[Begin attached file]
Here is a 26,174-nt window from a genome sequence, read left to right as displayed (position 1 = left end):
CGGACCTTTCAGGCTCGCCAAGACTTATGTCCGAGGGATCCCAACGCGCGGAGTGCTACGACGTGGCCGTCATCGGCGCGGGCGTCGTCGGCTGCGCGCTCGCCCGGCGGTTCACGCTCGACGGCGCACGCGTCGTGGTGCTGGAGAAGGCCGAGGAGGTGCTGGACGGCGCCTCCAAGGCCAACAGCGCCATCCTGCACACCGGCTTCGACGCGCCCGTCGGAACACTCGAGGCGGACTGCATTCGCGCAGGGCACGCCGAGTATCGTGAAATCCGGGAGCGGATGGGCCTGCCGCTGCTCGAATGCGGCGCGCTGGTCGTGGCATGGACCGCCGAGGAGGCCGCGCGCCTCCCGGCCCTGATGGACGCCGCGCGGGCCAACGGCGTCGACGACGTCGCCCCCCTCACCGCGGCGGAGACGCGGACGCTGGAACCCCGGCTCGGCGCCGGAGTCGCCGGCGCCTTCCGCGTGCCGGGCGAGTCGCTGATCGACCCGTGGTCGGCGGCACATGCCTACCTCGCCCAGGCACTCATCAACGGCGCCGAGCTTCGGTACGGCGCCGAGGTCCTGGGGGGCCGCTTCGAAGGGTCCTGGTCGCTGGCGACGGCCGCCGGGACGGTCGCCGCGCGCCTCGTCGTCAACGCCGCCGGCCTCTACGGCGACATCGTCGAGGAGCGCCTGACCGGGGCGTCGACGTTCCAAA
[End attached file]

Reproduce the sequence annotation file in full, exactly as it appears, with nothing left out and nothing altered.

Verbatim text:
Here is a 26,174-nt window from a genome sequence, read left to right as displayed (position 1 = left end):
CGGACCTTTCAGGCTCGCCAAGACTTATGTCCGAGGGATCCCAACGCGCGGAGTGCTACGACGTGGCCGTCATCGGCGCGGGCGTCGTCGGCTGCGCGCTCGCCCGGCGGTTCACGCTCGACGGCGCACGCGTCGTGGTGCTGGAGAAGGCCGAGGAGGTGCTGGACGGCGCCTCCAAGGCCAACAGCGCCATCCTGCACACCGGCTTCGACGCGCCCGTCGGAACACTCGAGGCGGACTGCATTCGCGCAGGGCACGCCGAGTATCGTGAAATCCGGGAGCGGATGGGCCTGCCGCTGCTCGAATGCGGCGCGCTGGTCGTGGCATGGACCGCCGAGGAGGCCGCGCGCCTCCCGGCCCTGATGGACGCCGCGCGGGCCAACGGCGTCGACGACGTCGCCCCCCTCACCGCGGCGGAGACGCGGACGCTGGAACCCCGGCTCGGCGCCGGAGTCGCCGGCGCCTTCCGCGTGCCGGGCGAGTCGCTGATCGACCCGTGGTCGGCGGCACATGCCTACCTCGCCCAGGCACTCATCAACGGCGCCGAGCTTCGGTACGGCGCCGAGGTCCTGGGGGGCCGCTTCGAAGGGTCCTGGTCGCTGGCGACGGCCGCCGGGACGGTCGCCGCGCGCCTCGTCGTCAACGCCGCCGGCCTCTACGGCGACATCGTCGAGGAGCGCCTGACCGGGGCGTCGACGTTCCAAA